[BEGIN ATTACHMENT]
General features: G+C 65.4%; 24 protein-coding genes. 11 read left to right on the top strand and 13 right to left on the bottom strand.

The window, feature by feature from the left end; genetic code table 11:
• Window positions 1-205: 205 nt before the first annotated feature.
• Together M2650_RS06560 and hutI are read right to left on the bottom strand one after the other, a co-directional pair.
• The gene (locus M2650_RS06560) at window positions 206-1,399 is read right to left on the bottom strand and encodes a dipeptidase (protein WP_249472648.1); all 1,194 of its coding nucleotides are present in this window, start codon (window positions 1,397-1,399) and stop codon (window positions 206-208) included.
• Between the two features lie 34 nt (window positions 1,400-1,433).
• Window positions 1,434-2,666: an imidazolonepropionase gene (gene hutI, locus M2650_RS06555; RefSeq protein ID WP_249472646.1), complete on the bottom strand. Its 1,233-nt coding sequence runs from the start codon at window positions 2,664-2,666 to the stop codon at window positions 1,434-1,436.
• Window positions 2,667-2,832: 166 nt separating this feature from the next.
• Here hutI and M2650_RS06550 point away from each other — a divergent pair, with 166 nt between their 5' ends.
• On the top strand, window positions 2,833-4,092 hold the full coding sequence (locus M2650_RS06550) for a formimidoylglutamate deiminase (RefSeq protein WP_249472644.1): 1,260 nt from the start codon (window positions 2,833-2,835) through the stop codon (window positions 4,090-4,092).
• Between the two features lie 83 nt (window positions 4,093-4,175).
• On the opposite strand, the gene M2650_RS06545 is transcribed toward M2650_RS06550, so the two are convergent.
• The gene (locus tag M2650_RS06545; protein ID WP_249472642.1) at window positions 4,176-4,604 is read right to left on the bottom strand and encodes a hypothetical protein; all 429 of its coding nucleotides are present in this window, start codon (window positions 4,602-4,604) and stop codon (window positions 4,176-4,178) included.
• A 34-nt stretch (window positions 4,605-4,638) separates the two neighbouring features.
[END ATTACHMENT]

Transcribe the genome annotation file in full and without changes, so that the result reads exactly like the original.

General features: G+C 65.4%; 24 protein-coding genes. 11 read left to right on the top strand and 13 right to left on the bottom strand.

The window, feature by feature from the left end; genetic code table 11:
• Window positions 1-205: 205 nt before the first annotated feature.
• Together M2650_RS06560 and hutI are read right to left on the bottom strand one after the other, a co-directional pair.
• The gene (locus M2650_RS06560) at window positions 206-1,399 is read right to left on the bottom strand and encodes a dipeptidase (protein WP_249472648.1); all 1,194 of its coding nucleotides are present in this window, start codon (window positions 1,397-1,399) and stop codon (window positions 206-208) included.
• Between the two features lie 34 nt (window positions 1,400-1,433).
• Window positions 1,434-2,666: an imidazolonepropionase gene (gene hutI, locus M2650_RS06555; RefSeq protein ID WP_249472646.1), complete on the bottom strand. Its 1,233-nt coding sequence runs from the start codon at window positions 2,664-2,666 to the stop codon at window positions 1,434-1,436.
• Window positions 2,667-2,832: 166 nt separating this feature from the next.
• Here hutI and M2650_RS06550 point away from each other — a divergent pair, with 166 nt between their 5' ends.
• On the top strand, window positions 2,833-4,092 hold the full coding sequence (locus M2650_RS06550) for a formimidoylglutamate deiminase (RefSeq protein WP_249472644.1): 1,260 nt from the start codon (window positions 2,833-2,835) through the stop codon (window positions 4,090-4,092).
• Between the two features lie 83 nt (window positions 4,093-4,175).
• On the opposite strand, the gene M2650_RS06545 is transcribed toward M2650_RS06550, so the two are convergent.
• The gene (locus tag M2650_RS06545; protein ID WP_249472642.1) at window positions 4,176-4,604 is read right to left on the bottom strand and encodes a hypothetical protein; all 429 of its coding nucleotides are present in this window, start codon (window positions 4,602-4,604) and stop codon (window positions 4,176-4,178) included.
• A 34-nt stretch (window positions 4,605-4,638) separates the two neighbouring features.